Mark Cuban is better at selling his product — the Dallas Mavericks and the experience of being their fan — than just about any other owner out there. It’s part of how he turned that franchise around. Sure, he spent so they could be competitive on the court, but also he changed the game and fan experience so that Dallas sports fans wanted — no, needed — to be a part of it.
Jump to the start of a new season, one removed from a title, following a summer where they didn’t land Deron Williams or Dwight Howard. Cuban is looking long term but still has a team to sell for this season.
And so he is selling O.J. Mayo as the guy who could step forward. And while you always should be wary of what a salesman tells you, what Cuban told the Dallas Morning News about the former Grizzlies is spot on — this is a defining year for Mayo.
“I think he can be a star and I think O.J. knows that this is his make-or-break, who-am-I-really-going-to-be-in-this-league year. And Coach [Rick Carlisle] is going to give him that opportunity. We’ll see what happens.”
Mayo never seemed to find a comfort zone in a Memphis offense that worked to get Zach Randolph and Marc Gasol the ball in the post. Mayo has been a volume shooter, not an efficient one. He averaged 12.6 points last season but shot just 40.8 percent last season. He took 11 shots a game last season but 7 of them were from beyond 16 feet. He’s been pretty average.
In Dallas Dirk Nowitzki remains option number one, and often option two, but Mayo is going to get his chance. He is going to be asked to score, but you know Cuban and the Mavericks are going to be tracking him with advanced stats and if his shot is off, if the team struggles when he is on the floor, if he is not efficient, his minutes will fade.
And he will have blown this chance. Because Cuban is right. This is it.
Any controversy over C.J. McCollum‘s suspension for the season-opener should be put to rest. The Trail Blazers fared fine without him.
More than fine.
Portland beat the Suns, 124-76, Wednesday. The 48-point margin is the largest ever in a season opener, even as the Trail Blazers let a 58-point fourth-quarter lead dwindle.
Here are the most lopsided season-openers in NBA history (openers for both teams appearing twice):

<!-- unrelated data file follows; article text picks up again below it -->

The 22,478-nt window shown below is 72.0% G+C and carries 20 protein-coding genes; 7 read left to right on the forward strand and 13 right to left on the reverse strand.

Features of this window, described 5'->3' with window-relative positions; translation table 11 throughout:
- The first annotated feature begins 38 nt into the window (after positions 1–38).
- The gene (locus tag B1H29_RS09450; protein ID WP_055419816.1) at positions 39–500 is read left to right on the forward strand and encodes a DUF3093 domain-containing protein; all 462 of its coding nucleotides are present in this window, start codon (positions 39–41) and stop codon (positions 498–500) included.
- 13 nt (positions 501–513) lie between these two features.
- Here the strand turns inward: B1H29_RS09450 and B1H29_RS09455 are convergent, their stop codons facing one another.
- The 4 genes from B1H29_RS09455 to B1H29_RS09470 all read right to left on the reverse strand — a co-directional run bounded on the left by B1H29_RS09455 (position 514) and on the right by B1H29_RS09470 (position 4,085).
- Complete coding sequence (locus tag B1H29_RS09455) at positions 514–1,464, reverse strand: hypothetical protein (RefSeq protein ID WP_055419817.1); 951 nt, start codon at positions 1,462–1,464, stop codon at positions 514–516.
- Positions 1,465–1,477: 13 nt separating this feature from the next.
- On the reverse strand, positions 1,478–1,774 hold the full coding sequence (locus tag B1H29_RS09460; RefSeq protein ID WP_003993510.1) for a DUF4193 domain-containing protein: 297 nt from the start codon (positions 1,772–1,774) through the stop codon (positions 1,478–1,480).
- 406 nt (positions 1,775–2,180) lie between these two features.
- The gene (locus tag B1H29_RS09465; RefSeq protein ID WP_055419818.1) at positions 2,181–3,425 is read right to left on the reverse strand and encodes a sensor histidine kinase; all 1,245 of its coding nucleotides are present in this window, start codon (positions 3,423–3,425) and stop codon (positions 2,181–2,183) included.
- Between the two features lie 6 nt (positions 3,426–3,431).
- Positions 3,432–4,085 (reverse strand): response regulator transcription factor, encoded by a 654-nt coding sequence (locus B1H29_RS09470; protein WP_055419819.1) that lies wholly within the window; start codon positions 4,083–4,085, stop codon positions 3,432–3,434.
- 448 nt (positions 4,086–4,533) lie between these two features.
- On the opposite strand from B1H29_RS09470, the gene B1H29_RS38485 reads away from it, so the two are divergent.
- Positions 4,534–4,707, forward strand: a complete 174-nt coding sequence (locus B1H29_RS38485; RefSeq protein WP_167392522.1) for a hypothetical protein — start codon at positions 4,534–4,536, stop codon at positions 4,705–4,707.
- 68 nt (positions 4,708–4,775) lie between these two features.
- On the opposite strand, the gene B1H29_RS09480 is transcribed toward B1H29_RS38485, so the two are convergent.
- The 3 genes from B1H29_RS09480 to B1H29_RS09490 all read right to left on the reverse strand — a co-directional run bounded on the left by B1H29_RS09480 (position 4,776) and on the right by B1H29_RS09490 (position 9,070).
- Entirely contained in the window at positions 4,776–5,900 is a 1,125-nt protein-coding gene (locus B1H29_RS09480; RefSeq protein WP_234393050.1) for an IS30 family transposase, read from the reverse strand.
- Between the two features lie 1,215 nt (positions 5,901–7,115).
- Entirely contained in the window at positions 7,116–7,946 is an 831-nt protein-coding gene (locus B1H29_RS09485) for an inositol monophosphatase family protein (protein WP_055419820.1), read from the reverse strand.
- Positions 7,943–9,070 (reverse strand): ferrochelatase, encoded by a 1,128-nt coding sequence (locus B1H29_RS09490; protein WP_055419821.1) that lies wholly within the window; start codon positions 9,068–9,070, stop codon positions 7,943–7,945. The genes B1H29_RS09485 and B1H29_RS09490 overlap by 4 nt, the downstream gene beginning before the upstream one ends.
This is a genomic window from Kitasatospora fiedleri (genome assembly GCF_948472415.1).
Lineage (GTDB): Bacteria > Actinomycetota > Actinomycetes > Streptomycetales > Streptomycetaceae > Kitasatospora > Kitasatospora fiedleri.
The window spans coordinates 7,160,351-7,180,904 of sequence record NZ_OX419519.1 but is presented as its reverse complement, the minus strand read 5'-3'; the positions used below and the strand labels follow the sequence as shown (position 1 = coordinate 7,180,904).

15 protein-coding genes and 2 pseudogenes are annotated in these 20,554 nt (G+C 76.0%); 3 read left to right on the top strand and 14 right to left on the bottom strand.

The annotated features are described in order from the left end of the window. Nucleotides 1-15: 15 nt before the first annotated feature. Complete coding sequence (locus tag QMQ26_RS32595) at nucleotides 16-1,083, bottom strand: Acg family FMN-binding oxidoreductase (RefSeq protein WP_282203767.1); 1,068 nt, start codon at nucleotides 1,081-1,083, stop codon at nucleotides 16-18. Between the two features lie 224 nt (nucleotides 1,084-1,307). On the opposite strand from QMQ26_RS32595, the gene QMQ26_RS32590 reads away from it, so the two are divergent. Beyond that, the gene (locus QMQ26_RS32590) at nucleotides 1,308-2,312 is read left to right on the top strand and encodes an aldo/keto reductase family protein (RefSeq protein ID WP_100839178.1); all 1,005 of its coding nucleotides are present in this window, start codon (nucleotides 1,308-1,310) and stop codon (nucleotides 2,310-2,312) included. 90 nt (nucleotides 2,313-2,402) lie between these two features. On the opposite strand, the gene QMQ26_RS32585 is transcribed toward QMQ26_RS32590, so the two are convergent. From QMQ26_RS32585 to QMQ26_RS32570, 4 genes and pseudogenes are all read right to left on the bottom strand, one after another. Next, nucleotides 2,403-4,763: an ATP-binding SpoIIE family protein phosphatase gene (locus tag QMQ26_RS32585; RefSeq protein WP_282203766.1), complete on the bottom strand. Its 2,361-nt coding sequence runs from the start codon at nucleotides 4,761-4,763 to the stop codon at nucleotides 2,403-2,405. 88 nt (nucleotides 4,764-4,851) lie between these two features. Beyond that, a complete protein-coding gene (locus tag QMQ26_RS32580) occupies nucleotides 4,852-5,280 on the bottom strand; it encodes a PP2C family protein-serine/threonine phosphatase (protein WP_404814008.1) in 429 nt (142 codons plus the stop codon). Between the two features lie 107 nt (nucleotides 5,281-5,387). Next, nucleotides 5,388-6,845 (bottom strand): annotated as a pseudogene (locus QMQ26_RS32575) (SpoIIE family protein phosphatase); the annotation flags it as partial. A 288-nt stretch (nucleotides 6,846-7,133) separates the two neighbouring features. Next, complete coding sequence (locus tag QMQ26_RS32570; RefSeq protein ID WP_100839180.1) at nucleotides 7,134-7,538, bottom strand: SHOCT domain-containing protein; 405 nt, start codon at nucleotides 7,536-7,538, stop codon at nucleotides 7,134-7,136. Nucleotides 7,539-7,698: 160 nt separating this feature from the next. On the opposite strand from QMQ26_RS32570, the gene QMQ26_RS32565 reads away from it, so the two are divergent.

The 48-point defeat is also the Suns’ worst lost in franchise history, topping a 44-point loss to the Seattle SuperSonics in 1988. It could be a long year in Phoenix.
Marcus Smart and Matthew Dellavedova thrive on aggravating opponents, so when matched up, of course they aggravated each other.
Deduct points from Smart for pulling the hold-me-back charade behind a referee. Plus, Dellavedova’s Bucks beat Smart’s Celtics, 108-100.
The Nets’ projected record this season came under greater scrutiny when the Celtics traded Brooklyn’s unprotected first-round pick to the Cavaliers in the Kyrie Irving trade. After finishing third-to-last and last the previous two years, were the Nets poised to take a step forward, or would they convey a very high pick to the Cavs?
Jeremy Lin, who missed 46 games last season, getting healthy was a reason for optimism in Brooklyn and pessimism in Cleveland. But it appears the veteran guard could be out a while.
Adrian Wojnarowski of ESPN:
Billy Reinhardt of Nets Daily:
If the injury is as bad as feared, what a bummer for Lin. He came to Brooklyn expecting to play a leading role on a developing team, and he just can’t stay healthy.
The Nets were probably more focused on developing their younger players, but – especially without their own draft picks – there was no harm in shooting for the playoffs. This appears to a blow to that (already unlikely) dream.
It’s a boon to the Cavaliers, though. And whenever something significantly affects LeBron James‘ team, it has ramifications into the entire power dynamic of the Eastern Conference. For an injury to a player on a team most expect to be bad, the medical developments here will be tracked closely around the league.
Remember when Aaron Gordon was a promising fun player?
The Magic sidetracked him by playing him at small forward most of last season. But back at power forward, Gordon showed how he could push the pace as a four in Orlando’s season-opening win over the Heat.
There’s obviously flair in passing to yourself off the backboard, but it’s a sound way to improve position. Gordon did that to fantastic effect.